There are many Indigenous and non-Indigenous not-for-profit organizations operating in urban centres that provide similar or complimentary programs and services. Participants recognized that these organizations bring value to the table, but it is important for them to coordinate their efforts to avoid duplication, and to ensure that programs and services meet the needs of the urban Indigenous population. It was suggested that any new program should encourage and financially support the collaboration between service delivery organizations in their attempt to coordinate a continuum of care for their clients.
Participants also noted the importance of building partnerships with municipal, provincial and federal governments as well as the private sector. For example, city councilors mentioned that the Federation of Canadian Municipalities is looking for ways to strengthen and support relationships with urban Indigenous organizations, political organizations and municipal governments. It would like to provide funding at some level, to ensure better overall coordination of programs and services to address priorities and needs of the urban Indigenous communities. An Indigenous Working Group has been set up to facilitate this process.
Partnership tables and coalitions to address the needs of urban Indigenous peoples were noted to be a successful practice. There were a number of members present at the regional roundtables from existing collaborative partnership tables and coalitions that had received Urban Aboriginal Strategy funding in the past (e.g. Calgary Urban Aboriginal Initiative, Metro Vancouver Executive Aboriginal Council, Ottawa Aboriginal Coalition, Aboriginal Coalition of Lethbridge and Toronto Aboriginal Services Support Council). According to some of them, the reason why partnership tables and coalitions have been successful is that they bring together a diversity of organizations and levels of government to develop joint approaches to address the needs of the urban Indigenous population in a particular urban centre.
Coalition members also noted that Urban Aboriginal Strategy funding had provided them with the ability to leverage funds from other organizations that in turn were exposed to the needs of the urban Indigenous community. Another factor that contributed to their success was that funding decisions were made collectively, with each organization contributing the services and resources that they could manage, to address a particular need. Members acknowledged that, in some instances, it had taken years to build a trusting relationship between Indigenous and non-Indigenous organizations and with different levels of government. There was a general agreement that these types of collaborative initiatives represent a good example of reconciliation in action and present a real opportunity for municipalities and other levels of government to become an engaged partner in addressing the challenges of urban Indigenous peoples.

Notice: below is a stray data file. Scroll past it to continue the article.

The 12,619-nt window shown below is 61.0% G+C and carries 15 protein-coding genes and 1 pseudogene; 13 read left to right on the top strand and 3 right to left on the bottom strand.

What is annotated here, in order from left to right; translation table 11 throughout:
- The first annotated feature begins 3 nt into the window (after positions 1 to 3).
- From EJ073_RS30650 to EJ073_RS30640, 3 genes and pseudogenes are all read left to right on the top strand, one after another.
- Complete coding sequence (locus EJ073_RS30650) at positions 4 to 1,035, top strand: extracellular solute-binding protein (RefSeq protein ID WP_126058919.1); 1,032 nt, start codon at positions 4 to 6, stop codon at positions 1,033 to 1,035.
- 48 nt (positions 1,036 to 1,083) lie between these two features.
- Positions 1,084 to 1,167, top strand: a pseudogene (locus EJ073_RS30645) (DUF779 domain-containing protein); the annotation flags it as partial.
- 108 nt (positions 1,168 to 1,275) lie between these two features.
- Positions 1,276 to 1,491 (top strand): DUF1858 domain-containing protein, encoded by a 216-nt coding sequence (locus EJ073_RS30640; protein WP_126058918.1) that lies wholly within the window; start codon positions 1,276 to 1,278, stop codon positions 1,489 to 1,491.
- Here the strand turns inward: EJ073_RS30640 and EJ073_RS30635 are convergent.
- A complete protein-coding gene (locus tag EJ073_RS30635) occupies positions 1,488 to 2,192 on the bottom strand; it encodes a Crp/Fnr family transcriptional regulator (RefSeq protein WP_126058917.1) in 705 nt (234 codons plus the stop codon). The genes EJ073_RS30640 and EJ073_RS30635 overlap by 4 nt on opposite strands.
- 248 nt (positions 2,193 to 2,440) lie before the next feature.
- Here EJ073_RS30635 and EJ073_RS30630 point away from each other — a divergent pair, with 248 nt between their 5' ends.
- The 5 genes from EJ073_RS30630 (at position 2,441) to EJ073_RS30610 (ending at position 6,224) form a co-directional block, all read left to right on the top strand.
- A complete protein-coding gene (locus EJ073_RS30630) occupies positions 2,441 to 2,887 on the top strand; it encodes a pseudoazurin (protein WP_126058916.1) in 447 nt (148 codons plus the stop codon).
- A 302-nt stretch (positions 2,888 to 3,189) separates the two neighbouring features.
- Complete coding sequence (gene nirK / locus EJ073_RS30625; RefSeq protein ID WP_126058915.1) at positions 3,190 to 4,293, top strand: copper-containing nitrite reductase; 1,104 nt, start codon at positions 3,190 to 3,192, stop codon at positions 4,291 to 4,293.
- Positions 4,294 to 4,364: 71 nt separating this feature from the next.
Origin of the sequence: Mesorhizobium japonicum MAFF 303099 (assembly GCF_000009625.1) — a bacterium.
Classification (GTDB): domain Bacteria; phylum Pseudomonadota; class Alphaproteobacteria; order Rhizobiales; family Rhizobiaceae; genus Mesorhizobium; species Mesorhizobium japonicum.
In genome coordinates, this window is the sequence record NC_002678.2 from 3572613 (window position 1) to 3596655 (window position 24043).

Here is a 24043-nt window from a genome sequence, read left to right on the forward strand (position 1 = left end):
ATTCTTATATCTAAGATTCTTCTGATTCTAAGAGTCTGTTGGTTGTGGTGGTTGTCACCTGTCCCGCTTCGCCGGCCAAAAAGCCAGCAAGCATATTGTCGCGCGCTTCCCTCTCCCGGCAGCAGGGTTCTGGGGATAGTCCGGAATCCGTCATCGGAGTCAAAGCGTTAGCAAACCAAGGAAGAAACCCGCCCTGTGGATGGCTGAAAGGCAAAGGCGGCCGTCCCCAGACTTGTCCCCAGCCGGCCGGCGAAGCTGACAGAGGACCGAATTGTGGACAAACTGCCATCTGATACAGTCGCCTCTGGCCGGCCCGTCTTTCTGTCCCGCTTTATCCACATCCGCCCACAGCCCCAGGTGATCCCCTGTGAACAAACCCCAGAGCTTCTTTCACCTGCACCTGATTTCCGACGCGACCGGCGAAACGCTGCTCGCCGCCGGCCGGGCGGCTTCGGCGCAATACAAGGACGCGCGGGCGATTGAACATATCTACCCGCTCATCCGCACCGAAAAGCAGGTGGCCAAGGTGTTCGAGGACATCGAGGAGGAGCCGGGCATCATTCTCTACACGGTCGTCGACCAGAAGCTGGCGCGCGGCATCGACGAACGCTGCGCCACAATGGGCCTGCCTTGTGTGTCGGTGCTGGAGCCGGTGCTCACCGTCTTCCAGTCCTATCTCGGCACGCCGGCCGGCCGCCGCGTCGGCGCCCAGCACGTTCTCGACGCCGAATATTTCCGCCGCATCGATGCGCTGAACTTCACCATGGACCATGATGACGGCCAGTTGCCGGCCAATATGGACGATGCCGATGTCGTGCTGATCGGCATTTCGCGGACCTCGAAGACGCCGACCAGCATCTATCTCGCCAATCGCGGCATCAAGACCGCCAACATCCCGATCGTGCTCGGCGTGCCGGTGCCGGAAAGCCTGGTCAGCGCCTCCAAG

Participants recognized that Friendship Centres are an important component of urban program and service delivery and that they have a long history of being the first point of contact for Indigenous peoples living in urban centres across Canada. In some instances, especially in the North, they remain the only Indigenous service provider or the only welcoming and safe place where Indigenous peoples can go to access services, cultural programming and recreational activities.
It was clear in all discussions across the country that the overall vision and goal for urban Indigenous programming is the creation of a national network of services and programs to assist Indigenous peoples no matter where they reside. This translated into a continuum of services for Indigenous peoples from home to the urban environment, based on Indigenous values, designed and delivered by Indigenous peoples.
It was also clear that there is a desire to work collaboratively and collectively on strategies and implementation plans based on local knowledge, capacity and experience, with a connection to Indigenous governments and representative organizations. A greater investment is needed in the Indigenous communities away from home with an allocation more reflective of where Indigenous peoples live. More flexible, predictable and timely funding is also needed so that organizations have the ability to intervene when the window of opportunity presents itself. This would provide them with the ability to plan, measure, react and be pro-active in supporting, promoting and meeting the needs of the Urban Indigenous peoples of Canada.